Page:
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Petomato: My Garden in a Bottle

Hobbies are fun and keep those gears in our heads going. Here is something that keeps my gears going

This is the front of the Petomato. I live in Japan so it's the Japanese version. You'll get the Western version

This is the front of the Petomato. I live in Japan so it's the Japanese version. You'll get the Western version

As soon as I saw Petomato on television one morning, I knew I had to have one. The idea is simple: grow a plant in a PET bottle. It's container gardening for anyone. I don't drink soda anymore but I knew I could dig up a PET bottle. Let's see how this goes!

Look below and you'll see what it's all about. Once the bottle is empty and clean, the green top of the Petomato replaces the cap. In several weeks a tomato plant grows from the top. The roots grow out of the red bottom, drinking water from the bottle. Keep the bottle full and you're in good shape!

Petomato is distributed in the United States by Kagan Unlimited but was originally developed in Japan by Takuya Hasegawa. He came to Osaka seeking fame and fortune as a musician but soon found himself working in a garden shop and plant nursery called Market of Green.

One day, his boss encouraged Hasegawa to get creative: make something new. Hasegawa hoped to introduce gardening to people who are not interested in it. (That's me!) He wanted to show us that gardening is fun. Also, Hasegawa wanted to educate children. He wanted to show them plants in action: leaves, stems and roots. Petomato was born.

What's so great about Petomato?

The reasons to love Petomato are endless. First, it's cheap. Everything you need comes in the package (well, except for the PET bottle). Gardening can get expensive very quickly, especially in the beginning.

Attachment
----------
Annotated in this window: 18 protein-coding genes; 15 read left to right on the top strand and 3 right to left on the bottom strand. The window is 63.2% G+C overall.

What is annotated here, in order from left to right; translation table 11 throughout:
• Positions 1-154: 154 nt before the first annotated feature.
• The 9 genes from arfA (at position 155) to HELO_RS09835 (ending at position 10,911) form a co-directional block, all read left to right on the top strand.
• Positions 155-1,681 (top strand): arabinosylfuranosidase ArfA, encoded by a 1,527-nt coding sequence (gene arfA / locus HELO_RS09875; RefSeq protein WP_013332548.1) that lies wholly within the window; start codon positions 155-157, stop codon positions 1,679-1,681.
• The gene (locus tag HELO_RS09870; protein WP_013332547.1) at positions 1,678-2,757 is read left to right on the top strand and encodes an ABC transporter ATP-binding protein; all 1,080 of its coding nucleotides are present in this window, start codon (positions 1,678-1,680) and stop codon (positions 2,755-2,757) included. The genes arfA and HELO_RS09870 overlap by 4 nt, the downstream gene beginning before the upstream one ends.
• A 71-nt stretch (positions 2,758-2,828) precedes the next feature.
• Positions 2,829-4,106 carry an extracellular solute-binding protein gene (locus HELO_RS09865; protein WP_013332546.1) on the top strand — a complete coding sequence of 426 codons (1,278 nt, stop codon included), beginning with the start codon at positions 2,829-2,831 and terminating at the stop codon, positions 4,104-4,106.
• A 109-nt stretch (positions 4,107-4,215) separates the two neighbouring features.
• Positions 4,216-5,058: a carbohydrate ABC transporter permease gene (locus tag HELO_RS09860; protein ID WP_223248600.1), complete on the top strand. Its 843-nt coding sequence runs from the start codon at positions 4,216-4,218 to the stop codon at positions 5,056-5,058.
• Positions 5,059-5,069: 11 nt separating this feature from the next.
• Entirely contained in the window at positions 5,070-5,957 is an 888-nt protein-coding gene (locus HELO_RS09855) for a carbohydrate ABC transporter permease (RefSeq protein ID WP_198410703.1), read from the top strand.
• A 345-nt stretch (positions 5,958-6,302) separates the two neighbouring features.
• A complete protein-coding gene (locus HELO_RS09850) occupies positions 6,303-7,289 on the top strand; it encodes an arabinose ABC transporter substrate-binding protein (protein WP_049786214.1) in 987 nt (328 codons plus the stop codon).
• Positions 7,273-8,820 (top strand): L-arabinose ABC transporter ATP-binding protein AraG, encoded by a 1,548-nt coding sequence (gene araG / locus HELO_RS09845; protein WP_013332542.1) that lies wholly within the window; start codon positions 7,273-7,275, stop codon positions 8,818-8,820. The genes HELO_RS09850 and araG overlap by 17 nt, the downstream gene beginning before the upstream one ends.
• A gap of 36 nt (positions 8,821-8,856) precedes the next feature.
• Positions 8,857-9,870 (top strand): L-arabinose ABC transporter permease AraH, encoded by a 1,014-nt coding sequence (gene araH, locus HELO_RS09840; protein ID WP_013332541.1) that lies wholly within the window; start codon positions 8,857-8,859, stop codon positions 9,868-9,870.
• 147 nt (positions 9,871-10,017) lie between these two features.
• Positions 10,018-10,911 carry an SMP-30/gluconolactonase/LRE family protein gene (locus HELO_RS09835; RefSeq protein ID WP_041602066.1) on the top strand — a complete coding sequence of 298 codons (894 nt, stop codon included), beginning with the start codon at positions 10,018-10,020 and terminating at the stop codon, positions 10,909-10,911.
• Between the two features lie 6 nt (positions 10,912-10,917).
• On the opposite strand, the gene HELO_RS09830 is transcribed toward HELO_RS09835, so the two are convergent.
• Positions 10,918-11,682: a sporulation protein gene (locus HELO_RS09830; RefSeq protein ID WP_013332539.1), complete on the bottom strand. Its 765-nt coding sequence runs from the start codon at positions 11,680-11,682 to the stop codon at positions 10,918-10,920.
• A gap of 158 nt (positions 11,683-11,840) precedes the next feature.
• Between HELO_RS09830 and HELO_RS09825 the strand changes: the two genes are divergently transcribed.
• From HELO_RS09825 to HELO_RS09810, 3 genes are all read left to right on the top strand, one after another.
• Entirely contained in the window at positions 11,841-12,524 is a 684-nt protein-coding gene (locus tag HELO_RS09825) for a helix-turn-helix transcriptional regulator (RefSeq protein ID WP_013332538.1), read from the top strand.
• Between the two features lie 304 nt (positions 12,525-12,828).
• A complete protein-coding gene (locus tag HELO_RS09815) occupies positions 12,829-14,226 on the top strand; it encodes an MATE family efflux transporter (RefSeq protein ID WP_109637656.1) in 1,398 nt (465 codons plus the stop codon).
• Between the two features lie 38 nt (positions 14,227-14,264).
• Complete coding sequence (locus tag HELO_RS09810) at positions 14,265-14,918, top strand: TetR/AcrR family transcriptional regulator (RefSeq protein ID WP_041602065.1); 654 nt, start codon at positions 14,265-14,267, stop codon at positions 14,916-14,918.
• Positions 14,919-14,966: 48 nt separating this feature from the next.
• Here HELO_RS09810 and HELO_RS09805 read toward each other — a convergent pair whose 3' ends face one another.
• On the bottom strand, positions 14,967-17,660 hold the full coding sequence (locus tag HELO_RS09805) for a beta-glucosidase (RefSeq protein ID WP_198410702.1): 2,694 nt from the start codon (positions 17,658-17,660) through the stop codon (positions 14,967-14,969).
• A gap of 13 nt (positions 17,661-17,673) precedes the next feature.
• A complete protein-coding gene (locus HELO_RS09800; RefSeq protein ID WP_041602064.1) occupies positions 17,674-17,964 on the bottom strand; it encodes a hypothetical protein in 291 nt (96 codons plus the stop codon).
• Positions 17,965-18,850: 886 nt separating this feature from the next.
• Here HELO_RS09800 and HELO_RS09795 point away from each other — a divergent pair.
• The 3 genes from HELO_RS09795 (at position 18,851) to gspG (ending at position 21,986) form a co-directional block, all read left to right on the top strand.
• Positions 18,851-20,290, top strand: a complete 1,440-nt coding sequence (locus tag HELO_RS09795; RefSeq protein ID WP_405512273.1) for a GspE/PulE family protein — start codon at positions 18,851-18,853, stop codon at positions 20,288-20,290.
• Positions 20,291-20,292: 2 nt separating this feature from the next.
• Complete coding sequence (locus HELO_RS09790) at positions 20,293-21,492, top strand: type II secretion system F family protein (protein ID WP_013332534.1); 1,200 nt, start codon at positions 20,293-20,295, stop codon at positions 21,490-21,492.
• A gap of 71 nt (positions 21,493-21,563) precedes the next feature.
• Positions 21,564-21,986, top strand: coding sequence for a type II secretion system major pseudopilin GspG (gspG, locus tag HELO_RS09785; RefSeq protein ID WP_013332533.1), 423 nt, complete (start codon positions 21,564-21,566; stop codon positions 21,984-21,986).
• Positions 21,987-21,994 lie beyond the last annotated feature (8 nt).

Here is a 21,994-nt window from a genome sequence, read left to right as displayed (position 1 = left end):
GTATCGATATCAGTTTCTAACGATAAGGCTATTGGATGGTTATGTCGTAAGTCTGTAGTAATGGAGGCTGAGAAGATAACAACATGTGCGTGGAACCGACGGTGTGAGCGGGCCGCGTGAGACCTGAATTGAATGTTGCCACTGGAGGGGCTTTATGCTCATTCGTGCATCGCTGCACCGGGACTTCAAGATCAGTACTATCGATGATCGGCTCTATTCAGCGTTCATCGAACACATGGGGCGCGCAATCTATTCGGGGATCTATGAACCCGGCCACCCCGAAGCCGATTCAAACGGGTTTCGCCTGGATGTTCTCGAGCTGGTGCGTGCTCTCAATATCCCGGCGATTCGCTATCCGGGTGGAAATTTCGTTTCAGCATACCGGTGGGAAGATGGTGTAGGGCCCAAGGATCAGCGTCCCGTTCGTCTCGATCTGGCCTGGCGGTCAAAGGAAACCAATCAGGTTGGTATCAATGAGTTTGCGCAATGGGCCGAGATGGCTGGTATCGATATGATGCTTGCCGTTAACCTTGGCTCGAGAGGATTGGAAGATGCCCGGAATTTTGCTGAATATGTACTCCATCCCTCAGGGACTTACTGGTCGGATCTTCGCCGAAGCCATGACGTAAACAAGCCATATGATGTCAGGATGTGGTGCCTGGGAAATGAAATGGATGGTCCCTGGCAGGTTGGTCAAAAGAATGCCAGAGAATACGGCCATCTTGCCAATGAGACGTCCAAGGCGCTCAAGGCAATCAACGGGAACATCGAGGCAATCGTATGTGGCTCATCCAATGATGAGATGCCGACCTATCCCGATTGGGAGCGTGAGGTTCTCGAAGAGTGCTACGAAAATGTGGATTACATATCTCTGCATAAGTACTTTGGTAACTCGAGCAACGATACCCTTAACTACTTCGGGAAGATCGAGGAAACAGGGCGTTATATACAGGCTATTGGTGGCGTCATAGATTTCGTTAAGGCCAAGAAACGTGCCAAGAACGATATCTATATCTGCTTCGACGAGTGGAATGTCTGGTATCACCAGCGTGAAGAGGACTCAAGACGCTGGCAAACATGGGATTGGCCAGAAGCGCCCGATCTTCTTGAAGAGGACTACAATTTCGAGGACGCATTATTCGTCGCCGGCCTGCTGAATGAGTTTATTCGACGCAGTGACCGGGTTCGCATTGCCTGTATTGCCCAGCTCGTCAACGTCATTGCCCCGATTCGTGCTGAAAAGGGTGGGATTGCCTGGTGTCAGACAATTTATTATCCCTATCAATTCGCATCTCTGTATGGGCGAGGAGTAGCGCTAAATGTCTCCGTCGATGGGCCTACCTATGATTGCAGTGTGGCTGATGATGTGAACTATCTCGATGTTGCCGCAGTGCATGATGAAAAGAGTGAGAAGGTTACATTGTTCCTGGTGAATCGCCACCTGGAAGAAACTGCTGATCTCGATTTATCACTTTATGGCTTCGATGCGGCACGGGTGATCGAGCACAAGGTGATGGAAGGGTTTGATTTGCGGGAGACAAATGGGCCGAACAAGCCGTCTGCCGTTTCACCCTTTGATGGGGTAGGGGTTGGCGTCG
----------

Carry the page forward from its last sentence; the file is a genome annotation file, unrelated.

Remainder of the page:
Also, Petomato is easy. There's no sweating, no dirt under the fingernails and no gardening tools. What makes it great for me is that it doesn't take up a lot of space. I live in a small apartment but I can make room for a bottle.

Don't like tomatoes? No problem! For now there are only three plants: tomato, basil and habanero. In Japan you'll find even more that grow just as easily. These are peppermint, lemon balm, basil, strawberry, perilla, arugula, parsley, edamame, habanero and, of course, tomato. Oh, don't worry, I'll keep you posted when new ones come!

Petomato has something for everyone.

In the last few years, when Westerners think of Japan, they think weird and crazy. This video milks that while introducing the Petomato. Take a look. It's only two minutes but hold on to your seats!

Do you like gardening?

What do you think of Petomato? Is it interesting?

Tanya Jones from Texas USA on May 08, 2014:

this looks like it could be fun.

laurenrich on October 25, 2013:

This is a very interesting lens. I love the idea. Thanks for sharing.

Sheila from Omaha, NE on October 18, 2013:

Fascinating! Love this idea!

yania227 on October 18, 2013:

Interesting way of growing plants, I love it!

GrammieOlivia on September 30, 2013:

Interesting for sure. I still like to get my hands dirty though!

sousababy on September 30, 2013:

This is a very clever idea. The nice thing is these can easily be moved (not so easy with heavier potted veggies).

SavioC on September 30, 2013:

This is simply mind blowing. I guess I am going to study this in depth.

PippiDust on September 30, 2013:

I love the idea of growing plants in bottles.